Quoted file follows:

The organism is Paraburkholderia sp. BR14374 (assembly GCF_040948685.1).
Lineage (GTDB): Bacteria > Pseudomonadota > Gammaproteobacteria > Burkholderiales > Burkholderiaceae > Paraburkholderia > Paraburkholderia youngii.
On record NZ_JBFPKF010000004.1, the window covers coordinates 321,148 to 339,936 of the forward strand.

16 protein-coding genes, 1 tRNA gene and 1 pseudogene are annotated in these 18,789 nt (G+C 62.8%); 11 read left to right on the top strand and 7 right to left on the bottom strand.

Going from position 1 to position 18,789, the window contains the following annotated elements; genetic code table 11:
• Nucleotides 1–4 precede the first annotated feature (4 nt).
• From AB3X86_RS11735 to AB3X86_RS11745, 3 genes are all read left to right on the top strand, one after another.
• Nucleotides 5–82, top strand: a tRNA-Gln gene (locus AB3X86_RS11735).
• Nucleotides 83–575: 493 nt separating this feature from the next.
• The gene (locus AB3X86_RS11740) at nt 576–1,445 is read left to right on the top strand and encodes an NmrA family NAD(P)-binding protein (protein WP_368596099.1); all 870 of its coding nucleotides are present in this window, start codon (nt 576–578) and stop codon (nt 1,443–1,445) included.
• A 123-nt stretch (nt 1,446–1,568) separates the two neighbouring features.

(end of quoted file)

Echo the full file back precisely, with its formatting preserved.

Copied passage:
The organism is Paraburkholderia sp. BR14374 (assembly GCF_040948685.1).
Lineage (GTDB): Bacteria > Pseudomonadota > Gammaproteobacteria > Burkholderiales > Burkholderiaceae > Paraburkholderia > Paraburkholderia youngii.
On record NZ_JBFPKF010000004.1, the window covers coordinates 321,148 to 339,936 of the forward strand.

16 protein-coding genes, 1 tRNA gene and 1 pseudogene are annotated in these 18,789 nt (G+C 62.8%); 11 read left to right on the top strand and 7 right to left on the bottom strand.

Going from position 1 to position 18,789, the window contains the following annotated elements; genetic code table 11:
• Nucleotides 1–4 precede the first annotated feature (4 nt).
• From AB3X86_RS11735 to AB3X86_RS11745, 3 genes are all read left to right on the top strand, one after another.
• Nucleotides 5–82, top strand: a tRNA-Gln gene (locus AB3X86_RS11735).
• Nucleotides 83–575: 493 nt separating this feature from the next.
• The gene (locus AB3X86_RS11740) at nt 576–1,445 is read left to right on the top strand and encodes an NmrA family NAD(P)-binding protein (protein WP_368596099.1); all 870 of its coding nucleotides are present in this window, start codon (nt 576–578) and stop codon (nt 1,443–1,445) included.
• A 123-nt stretch (nt 1,446–1,568) separates the two neighbouring features.